By October 1 the division had been sufficiently rebuilt that it was assigned to the Moscow Defence Zone.[7] On October 13 Kalinin Front received orders that several formations would be transferred to its command, in the buildup to the forthcoming Operation Mars. Among these was the 5th Guards Rifle Corps to reinforce 43rd Army. The 357th was directed to begin loading onto trains at Naro-Fominsk on October 15;[8][9] however it is listed as still being in the Moscow Zone on November 1.[10] The division arrived in 43rd Army later that month where it was assigned to 5th Guards Corps, but was soon sent, with its Corps, to reinforce 3rd Shock Army, which launched an offensive to retake Velikiye Luki and Novosokolniki on November 24.[11][12] The 357th was described at this time as being at full strength for equipment and personnel, and that one in four (25 percent) were Party members or Komsomols. The division's Deputy for Political Affairs was senior Battalion Commissar V. A. Belov.[13]

5th Guards Corps was to take the leading role in the offensive. After forcing a crossing of the Lovat River and bypassing Velikiye Luki to the southwest, its objective was to cut the rail lines from Velikiye Luki to Nevel and Velikiye Luki to Novosokolniki, and to link up with other forces of 3rd Shock advancing from the northeast to encircle the city. The 357th was to then storm the city from the west while 9th Guards Rifle Division continued the advance on Novosokolniki. 46th Guards Rifle Division, on the left flank, was to cover the other two divisions against counterattacks from the southwest.[14]

PostwarEdit

The 357th ended the war with the full title of 357th Rifle, Order of Suvorov Division (Russian: 357-я стрелковая ордена Суворова дивизия). About the end of September and October 1945, the division arrived at Ashgabat in the Turkestan Military District with the 1st Rifle Corps. It continued to serve well into the postwar era until it was finally re-designated as the 61st Rifle Division on March 4, 1955. In early 1957 the division became the 61st Motor Rifle Division while the corps became the 1st Army Corps; it was reorganized as the 61st Motor Rifle Training Division in 1960, directly subordinate to the district headquarters. When training divisions became district training centers in 1987, the 61st was renumbered as the 209th District Training Center. After the Dissolution of the Soviet Union the center was taken over by the Armed Forces of Turkmenistan.[15]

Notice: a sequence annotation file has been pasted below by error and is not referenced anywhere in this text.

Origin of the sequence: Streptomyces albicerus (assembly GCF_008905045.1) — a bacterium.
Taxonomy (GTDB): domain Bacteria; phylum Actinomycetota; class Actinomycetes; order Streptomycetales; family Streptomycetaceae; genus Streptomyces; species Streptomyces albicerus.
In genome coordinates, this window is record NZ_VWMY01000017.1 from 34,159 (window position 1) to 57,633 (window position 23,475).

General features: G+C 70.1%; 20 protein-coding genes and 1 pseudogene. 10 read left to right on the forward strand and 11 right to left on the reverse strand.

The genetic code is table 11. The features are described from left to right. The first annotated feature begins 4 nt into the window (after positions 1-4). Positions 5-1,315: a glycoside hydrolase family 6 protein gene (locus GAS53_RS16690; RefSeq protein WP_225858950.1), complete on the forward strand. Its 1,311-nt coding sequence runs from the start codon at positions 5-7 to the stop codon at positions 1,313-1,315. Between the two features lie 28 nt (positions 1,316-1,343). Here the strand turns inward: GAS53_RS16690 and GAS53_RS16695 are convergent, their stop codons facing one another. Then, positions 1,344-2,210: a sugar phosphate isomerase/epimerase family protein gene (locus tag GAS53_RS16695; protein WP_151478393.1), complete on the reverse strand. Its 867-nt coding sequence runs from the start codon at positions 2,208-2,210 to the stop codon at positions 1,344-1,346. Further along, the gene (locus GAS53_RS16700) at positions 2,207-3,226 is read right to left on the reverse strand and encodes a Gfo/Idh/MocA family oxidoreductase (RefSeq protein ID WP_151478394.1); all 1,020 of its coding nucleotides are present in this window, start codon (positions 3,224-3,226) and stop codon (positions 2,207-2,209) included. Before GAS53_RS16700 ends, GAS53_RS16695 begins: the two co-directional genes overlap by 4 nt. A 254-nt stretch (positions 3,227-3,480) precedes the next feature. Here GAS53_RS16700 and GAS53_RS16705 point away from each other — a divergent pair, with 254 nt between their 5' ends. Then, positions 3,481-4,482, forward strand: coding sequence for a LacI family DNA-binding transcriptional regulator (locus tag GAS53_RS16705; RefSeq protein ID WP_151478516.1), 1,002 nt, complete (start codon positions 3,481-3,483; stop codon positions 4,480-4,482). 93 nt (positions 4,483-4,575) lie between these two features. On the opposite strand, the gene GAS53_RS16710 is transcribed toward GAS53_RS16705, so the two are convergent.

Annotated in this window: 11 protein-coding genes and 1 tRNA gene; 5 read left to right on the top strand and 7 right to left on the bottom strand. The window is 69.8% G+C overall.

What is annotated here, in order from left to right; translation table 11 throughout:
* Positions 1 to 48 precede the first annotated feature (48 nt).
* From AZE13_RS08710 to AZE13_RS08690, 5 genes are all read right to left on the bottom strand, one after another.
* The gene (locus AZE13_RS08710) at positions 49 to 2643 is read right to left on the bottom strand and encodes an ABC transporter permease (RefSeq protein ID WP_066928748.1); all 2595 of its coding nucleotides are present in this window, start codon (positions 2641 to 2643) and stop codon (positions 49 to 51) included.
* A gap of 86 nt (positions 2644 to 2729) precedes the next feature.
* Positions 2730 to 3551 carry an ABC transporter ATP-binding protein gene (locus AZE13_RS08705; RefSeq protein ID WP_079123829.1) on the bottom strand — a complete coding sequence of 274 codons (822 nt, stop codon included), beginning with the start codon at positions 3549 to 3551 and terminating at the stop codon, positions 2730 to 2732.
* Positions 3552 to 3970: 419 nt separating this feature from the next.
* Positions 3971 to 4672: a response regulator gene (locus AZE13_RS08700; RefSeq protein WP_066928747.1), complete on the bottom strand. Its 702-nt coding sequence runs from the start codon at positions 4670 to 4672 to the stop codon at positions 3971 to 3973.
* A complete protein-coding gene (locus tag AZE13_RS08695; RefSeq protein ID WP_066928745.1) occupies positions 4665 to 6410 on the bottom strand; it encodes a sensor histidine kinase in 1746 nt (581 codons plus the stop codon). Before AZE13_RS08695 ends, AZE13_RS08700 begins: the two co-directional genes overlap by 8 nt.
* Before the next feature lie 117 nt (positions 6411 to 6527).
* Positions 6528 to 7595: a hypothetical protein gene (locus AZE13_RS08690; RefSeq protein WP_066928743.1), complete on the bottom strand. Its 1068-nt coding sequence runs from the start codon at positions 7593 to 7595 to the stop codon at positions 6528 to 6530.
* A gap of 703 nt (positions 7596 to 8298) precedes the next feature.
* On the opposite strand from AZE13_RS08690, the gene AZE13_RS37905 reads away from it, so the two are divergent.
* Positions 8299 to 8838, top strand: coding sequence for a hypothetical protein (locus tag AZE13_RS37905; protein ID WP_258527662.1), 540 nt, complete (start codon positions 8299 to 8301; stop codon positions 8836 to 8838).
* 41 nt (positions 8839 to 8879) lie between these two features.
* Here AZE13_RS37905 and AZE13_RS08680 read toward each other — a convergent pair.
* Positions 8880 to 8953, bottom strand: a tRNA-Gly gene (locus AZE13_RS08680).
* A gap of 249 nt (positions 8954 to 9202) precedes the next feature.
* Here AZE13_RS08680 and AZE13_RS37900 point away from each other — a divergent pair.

By the early 2000s the 209th had become the 2nd Training Motor Rifle Division named for Alp Arslan at Tejen.[16] The Alp Arslan honorific was awarded in July 2004.[17]

ReferencesEdit

CitationsEdit

  1. Walter S. Dunn, Jr., Stalin's Keys to Victory, Stackpole Books, Mechanicsburg, PA, 2006, p. 78
  2. Charles C. Sharp, "Red Tide", Soviet Rifle Divisions Formed From June to December 1941, Soviet Order of Battle World War II, Vol. IX, Nafziger, 1996, p. 92
  3. Sharp, "Red Tide", p. 92
  4. John Erickson, The Road to Stalingrad, George Weidenfeld and Nicolson Ltd., London, UK, 1975, p. 326
  5. Svetlana Gerasimova, The Rzhev Slaughterhouse, ed. & trans. S. Britton, Helion & Co., Ltd., Solihull, UK, 2013, pp. 59-61, 69
  6. Combat Composition of the Soviet Army, 1942, p. 158
  7. Combat Composition of the Soviet Army, 1942, p. 197
  8. Gerasimova, Rzhev Slaughterhouse, p. 213
  9. David M. Glantz, After Stalingrad, Helion & Co., Ltd., Solihull, UK, 2009, p. 52
  10. Combat Composition of the Soviet Army, 1942, p. 219
  11. Glantz, After Stalingrad, p. 446
  12. Combat Composition of the Soviet Army, 1942, p. 234
  13. http://militera.lib.ru/memo/russian/beloborodov2/08.html (In Russian)
  14. http://militera.lib.ru/memo/russian/beloborodov2/08.html (In Russian)
  15. Feskov et al 2013, pp. 537–541.
  16. "Вооруженные силы Туркмении" (in Russian). Vad777. http://www8.brinkster.com/vad777/sng/turkmenia.htm. 
  17. "Семь мотострелковых дивизий и бригад Вооруженных Сил Туркмении стали именными" (in Russian). RIA Novosti. 12 July 2004. https://ria.ru/society/20040712/631831.html. 

BibliographyEdit

External linksEdit